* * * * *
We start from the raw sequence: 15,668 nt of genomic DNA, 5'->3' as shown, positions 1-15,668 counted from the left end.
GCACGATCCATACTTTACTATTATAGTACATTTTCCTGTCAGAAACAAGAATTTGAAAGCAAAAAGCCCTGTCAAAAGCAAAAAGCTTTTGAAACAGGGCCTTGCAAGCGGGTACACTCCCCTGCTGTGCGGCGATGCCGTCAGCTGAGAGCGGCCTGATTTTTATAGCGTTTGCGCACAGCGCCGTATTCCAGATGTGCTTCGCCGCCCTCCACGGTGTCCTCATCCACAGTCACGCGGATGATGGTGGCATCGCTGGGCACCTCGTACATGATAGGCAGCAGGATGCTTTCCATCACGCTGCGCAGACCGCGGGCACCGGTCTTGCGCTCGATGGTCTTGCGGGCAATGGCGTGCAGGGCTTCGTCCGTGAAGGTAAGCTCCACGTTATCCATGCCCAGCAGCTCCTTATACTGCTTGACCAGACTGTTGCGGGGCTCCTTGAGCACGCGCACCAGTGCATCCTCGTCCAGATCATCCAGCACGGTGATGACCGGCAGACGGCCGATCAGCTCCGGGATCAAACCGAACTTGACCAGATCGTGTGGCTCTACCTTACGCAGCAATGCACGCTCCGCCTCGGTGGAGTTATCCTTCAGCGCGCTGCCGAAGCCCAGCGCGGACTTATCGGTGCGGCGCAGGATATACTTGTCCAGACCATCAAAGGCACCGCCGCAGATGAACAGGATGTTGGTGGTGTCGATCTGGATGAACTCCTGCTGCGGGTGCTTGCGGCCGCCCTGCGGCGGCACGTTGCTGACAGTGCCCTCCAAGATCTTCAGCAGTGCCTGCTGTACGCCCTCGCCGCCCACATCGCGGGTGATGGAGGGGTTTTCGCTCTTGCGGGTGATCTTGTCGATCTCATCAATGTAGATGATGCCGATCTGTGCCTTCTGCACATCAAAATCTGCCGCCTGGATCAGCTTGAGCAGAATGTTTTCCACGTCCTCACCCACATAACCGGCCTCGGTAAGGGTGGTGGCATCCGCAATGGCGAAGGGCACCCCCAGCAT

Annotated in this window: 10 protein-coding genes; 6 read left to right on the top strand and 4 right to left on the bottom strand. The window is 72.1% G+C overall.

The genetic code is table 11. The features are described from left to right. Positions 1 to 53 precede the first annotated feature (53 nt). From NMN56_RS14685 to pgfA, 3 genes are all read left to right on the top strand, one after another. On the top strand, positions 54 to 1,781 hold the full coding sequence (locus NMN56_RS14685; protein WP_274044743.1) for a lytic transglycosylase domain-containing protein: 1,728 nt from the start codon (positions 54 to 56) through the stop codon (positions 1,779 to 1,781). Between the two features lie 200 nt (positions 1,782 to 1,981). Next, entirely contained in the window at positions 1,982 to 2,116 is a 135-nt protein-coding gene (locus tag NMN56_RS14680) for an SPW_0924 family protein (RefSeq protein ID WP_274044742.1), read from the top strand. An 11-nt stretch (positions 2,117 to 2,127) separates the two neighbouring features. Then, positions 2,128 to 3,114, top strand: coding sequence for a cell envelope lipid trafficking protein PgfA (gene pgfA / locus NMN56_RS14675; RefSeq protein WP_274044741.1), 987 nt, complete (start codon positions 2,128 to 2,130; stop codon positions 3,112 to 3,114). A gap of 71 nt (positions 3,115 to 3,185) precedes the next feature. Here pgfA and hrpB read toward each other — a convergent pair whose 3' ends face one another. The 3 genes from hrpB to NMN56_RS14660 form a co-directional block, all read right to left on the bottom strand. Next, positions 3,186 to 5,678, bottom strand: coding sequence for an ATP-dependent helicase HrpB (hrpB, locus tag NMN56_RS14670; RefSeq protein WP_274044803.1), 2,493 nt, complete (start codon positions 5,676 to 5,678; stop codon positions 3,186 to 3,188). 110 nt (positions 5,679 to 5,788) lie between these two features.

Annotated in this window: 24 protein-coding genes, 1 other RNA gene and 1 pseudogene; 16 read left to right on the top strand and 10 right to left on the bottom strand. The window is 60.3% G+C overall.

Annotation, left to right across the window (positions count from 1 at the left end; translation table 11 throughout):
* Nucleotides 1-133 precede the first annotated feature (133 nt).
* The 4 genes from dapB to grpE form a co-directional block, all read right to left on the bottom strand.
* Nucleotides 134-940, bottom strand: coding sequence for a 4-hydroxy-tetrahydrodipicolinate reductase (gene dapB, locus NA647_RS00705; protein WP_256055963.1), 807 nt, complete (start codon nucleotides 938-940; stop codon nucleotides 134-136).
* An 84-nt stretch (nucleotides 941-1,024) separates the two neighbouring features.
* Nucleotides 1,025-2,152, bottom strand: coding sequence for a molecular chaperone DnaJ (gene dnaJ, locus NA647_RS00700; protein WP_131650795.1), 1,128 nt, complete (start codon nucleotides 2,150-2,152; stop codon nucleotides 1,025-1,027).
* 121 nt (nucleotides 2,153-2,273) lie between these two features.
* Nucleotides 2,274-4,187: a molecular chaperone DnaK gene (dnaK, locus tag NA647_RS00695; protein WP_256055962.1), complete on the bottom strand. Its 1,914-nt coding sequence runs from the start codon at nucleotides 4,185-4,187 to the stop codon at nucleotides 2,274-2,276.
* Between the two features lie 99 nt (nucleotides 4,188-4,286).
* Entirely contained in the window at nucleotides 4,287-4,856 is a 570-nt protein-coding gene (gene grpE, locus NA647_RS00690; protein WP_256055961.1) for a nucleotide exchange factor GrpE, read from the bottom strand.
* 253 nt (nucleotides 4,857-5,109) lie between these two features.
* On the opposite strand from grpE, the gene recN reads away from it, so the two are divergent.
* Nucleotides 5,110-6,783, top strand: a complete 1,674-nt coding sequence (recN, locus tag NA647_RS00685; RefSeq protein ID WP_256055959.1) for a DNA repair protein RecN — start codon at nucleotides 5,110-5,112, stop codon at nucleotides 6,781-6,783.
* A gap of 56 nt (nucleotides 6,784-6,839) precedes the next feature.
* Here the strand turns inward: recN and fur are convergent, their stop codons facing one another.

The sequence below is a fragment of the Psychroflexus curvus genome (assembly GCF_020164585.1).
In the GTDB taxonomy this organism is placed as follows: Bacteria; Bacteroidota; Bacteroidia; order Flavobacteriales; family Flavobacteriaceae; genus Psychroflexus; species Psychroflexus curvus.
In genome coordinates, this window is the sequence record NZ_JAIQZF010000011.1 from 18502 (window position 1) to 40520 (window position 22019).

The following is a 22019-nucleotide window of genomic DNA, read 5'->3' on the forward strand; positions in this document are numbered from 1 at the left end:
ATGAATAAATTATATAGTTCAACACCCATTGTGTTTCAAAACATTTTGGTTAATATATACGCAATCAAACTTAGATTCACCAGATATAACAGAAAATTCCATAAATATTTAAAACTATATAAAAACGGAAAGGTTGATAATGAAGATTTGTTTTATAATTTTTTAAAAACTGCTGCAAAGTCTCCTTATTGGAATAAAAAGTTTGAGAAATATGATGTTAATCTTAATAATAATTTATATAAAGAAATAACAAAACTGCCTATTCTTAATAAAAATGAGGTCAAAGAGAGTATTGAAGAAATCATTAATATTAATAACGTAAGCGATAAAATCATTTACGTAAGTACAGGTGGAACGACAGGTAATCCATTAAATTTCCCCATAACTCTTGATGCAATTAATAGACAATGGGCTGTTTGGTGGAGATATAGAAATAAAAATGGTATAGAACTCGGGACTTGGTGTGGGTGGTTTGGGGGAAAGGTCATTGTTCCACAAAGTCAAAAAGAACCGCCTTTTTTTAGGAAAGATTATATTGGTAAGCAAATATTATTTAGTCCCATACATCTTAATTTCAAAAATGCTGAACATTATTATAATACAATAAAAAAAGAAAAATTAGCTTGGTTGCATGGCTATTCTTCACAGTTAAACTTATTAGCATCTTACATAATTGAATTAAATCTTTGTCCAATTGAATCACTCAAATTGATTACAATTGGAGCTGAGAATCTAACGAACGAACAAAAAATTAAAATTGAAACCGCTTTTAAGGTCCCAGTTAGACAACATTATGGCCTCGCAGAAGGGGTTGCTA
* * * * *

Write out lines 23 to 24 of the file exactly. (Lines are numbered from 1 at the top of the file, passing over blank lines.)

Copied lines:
In genome coordinates, this window is the sequence record NZ_JAIQZF010000011.1 from 18502 (window position 1) to 40520 (window position 22019).

The following is a 22019-nucleotide window of genomic DNA, read 5'->3' on the forward strand; positions in this document are numbered from 1 at the left end: